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8.4 Calculus with vectors by Benjamin Crowell, Light and Matter licensed under the Creative Commons Attribution-ShareAlike license.

Using the unit vector notation introduced in section 7.4, the definitions of the velocity and acceleration components given in chapter 6 can be translated into calculus notation as

`v=(dx)/(dt)hatx + (dy)/(dt)haty + (dz)/(dt)hatz`

and

`a=(dv_x)/(dt)hatx + (dv_y)/(dt)haty + (dv_z)/(dt)hatz`.

To make the notation less cumbersome, we generalize the concept of the derivative to include derivatives of vectors, so that we can abbreviate the above equations as

`v=(dr)/(dt)`

and

`a =(dv)/(dt)`.

In words, to take the derivative of a vector, you take the derivatives of its components and make a new vector out of those. This definition means that the derivative of a vector function has the familiar properties

`(d(cf))/(dt) = c (df)/(dt)` [c is a constant]

and

`(d(f+g))/(dt) = {df}/{dt} + {dg}/{dt}`

The integral of a vector is likewise defined as integrating component by component.

`=>` Two objects have positions as functions of time given by the equations

`r_1=3t^2hatx + thaty`

and

`r^2=3t^4hatx + thaty`.

Find both objects' accelerations using calculus. Could either answer have been found without calculus?

`=>` Taking the first derivative of each component, we find

`v_1=6thatx + haty`

`v_2=12t^3hatx + haty`,

and taking the derivatives again gives acceleration,

`a_1=6hatx`

`a_2=36t^2hatx`.

The first object's acceleration could have been found without calculus, simply by comparing the `x` and `y` coordinates with the constant-acceleration equation `Deltax=v_o Deltat +1/2 a * Deltat^2`. The second equation, however, isn't just a second-order polynomial in `t`, so the acceleration isn't constant, and we really did need calculus to find the corresponding acceleration.

`=>` Starting from rest, a flying saucer of mass `m` is observed to vary its propulsion with mathematical precision according to the equation

`F=bt^(42)hatx + ct^(137)haty`.

(The aliens inform us that the numbers 42 and 137 have a special religious significance for them.) Find the saucer's velocity as a function of time.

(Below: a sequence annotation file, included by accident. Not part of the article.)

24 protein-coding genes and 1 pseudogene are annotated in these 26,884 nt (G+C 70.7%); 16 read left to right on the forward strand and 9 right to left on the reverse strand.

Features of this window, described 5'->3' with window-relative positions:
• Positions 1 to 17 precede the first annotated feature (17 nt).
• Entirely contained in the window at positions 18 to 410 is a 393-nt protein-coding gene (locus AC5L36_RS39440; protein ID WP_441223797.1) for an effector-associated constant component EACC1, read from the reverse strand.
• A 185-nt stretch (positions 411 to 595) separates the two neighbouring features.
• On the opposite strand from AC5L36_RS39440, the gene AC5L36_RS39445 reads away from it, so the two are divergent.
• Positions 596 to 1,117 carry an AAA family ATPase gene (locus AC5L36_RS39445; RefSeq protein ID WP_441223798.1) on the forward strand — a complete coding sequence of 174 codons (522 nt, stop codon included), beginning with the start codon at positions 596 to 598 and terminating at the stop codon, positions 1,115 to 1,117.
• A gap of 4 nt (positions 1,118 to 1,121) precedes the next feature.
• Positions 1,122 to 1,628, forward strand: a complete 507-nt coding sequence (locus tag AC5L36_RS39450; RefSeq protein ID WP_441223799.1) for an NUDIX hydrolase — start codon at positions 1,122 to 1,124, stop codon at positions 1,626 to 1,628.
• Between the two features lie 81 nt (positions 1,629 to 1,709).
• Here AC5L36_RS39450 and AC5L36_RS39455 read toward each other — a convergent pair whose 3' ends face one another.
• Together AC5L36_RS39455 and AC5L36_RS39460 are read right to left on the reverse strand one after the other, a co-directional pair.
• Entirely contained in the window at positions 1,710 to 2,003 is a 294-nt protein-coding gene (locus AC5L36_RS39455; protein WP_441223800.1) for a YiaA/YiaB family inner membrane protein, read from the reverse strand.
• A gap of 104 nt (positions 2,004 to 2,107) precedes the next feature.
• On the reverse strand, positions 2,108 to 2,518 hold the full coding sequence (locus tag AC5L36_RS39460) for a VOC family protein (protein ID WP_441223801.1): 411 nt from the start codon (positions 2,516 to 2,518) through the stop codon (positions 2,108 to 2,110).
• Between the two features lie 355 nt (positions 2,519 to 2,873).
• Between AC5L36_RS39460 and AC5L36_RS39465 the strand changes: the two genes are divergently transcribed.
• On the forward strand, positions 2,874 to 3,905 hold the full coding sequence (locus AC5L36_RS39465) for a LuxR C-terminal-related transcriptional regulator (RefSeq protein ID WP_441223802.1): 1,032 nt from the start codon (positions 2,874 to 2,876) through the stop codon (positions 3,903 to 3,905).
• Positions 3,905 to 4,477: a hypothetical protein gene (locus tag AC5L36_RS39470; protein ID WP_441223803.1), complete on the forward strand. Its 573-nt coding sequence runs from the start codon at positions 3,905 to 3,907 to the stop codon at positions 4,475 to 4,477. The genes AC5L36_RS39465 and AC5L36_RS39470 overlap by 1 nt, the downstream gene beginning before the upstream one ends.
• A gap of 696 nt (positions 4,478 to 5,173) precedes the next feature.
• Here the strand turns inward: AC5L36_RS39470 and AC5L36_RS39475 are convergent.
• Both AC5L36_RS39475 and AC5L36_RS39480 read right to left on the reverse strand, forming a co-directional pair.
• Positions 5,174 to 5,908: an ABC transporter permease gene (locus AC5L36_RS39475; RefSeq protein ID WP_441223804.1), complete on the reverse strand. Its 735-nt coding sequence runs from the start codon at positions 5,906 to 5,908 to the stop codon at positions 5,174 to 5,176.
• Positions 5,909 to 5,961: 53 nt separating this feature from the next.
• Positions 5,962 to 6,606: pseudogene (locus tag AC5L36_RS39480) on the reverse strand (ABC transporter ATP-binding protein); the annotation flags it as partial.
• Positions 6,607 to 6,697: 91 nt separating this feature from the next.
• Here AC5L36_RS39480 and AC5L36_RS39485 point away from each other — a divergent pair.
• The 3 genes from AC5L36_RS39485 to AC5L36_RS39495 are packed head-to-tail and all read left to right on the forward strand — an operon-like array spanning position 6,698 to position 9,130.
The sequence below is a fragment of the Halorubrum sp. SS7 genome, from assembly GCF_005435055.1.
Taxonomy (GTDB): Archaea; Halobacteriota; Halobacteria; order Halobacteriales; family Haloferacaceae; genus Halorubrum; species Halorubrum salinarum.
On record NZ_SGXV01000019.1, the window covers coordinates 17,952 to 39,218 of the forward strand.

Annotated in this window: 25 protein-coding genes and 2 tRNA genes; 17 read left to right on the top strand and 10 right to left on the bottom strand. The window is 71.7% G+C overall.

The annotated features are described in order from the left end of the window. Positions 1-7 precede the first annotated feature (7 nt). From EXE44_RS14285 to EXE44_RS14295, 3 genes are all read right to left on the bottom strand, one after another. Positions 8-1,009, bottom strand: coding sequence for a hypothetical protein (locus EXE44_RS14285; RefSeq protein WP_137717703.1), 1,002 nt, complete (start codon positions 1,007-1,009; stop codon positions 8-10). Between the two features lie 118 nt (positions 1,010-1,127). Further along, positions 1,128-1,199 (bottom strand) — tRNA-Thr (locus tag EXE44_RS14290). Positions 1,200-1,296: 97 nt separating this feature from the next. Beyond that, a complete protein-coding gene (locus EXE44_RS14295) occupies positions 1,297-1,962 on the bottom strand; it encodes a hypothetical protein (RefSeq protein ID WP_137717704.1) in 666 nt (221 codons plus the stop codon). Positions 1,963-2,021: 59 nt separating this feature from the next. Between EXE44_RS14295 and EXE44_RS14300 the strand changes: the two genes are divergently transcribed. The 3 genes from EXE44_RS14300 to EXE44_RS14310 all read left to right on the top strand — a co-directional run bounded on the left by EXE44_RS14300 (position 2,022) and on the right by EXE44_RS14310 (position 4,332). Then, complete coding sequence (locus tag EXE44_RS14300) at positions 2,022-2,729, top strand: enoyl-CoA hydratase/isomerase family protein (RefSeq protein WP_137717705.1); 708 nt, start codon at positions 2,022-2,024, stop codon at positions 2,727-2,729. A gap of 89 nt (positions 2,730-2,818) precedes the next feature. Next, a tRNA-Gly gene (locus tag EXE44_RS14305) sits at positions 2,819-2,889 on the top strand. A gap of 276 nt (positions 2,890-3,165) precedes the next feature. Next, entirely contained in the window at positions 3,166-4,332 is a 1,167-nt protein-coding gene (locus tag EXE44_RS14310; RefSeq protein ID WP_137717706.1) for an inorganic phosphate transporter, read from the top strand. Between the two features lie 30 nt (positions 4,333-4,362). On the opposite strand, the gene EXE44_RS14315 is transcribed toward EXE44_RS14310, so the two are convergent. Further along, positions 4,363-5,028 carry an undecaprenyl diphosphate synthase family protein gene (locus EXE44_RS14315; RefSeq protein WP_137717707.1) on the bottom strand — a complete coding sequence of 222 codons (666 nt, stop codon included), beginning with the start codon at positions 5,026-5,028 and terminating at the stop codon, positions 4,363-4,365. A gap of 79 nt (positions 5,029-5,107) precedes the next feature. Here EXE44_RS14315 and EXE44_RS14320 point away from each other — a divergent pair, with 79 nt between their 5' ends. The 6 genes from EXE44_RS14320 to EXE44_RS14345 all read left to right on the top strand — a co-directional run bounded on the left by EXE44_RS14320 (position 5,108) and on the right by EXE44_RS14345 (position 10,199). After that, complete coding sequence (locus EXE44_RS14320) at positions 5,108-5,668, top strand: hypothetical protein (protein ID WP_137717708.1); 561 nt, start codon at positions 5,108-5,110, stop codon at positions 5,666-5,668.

`=>` From the given force, we can easily find the acceleration

`=b/mt^(42)hatx + c/mt^(137)haty`.

The velocity vector `v` is the integral with respect to time of the acceleration,

`v=intadt`

`=int(b/mt^(42)hatx + c/mt^(137)haty)dt`,

and integrating component by component gives

`=(int b/mt^(42)dt)hatx + (c/mt^(137)dt)haty `

`=b/(43m)t^(43)hatx + c/(138m)t^(138)haty`,

where we have omitted the constants of integration, since the saucer was starting from rest.

`=>` Prof. Puerile smuggles a fire extinguisher into a skating rink. Climbing out onto the ice without any skates on, he sits down and pushes off from the wall with his feet, acquiring an initial velocity `v_ohaty`. At `t=0`, he then discharges the fire extinguisher at a 45-degree angle so that it applies a force to him that is backward and to the left, i.e., along the negative `y` axis and the positive `x` axis. The fire extinguisher's force is strong at first, but then dies down according to the equation `|F|=b-ct`, where `b` and `c` are constants. Find the professor's velocity as a function of time.

`=>` Measured counterclockwise from the `x` axis, the angle of the force vector becomes 315°. Breaking the force down into `x` and `y` components, we have

`F_x=|F|cos315°`

`=(b-ct)`

`F_y=|F|sin315°`

`=(-b+ct).`

In unit vector notation, this is

`F=(b-ct)hatx + (-b+ct)haty`.

Newton's second law gives

`a =F/m`

`=(b-ct)/(sqrt2m)hatx + (-b+ct)/(sqrt2m)haty`.

To find the velocity vector as a function of time, we need to integrate the acceleration vector with respect to time,

`v=intadt`

`=int((b-ct)/(sqrt2m)hatx + (-b+ct)/(sqrt2m)haty)dt`

`=1/(sqrt2m)int[(b-ct)hatx + (-b+ct)haty]dt`

A vector function can be integrated component by component, so this can be broken down into two integrals,

`v=hatx/(sqrt2m)int(b-ct)dt + haty/(sqrt2m)int(-b+ct)dt`

`=((bt-1/2ct^2)/(sqrt2m)+"constant" #1)hatx + ((-bt+1/2ct^2)/(sqrt2m)+"constant" #2)haty `

Here the physical significance of the two constants of integration is that they give the initial velocity. Constant #1 is therefore zero, and constant #2 must equal `v_o`. The final result is

`v=((bt-1/2ct^2)/(sqrt2m))hatx + ((-bt+1/2ct^2)/(sqrt2m)+v_o)haty `

8.4 Calculus with vectors by Benjamin Crowell, Light and Matter licensed under the Creative Commons Attribution-ShareAlike license.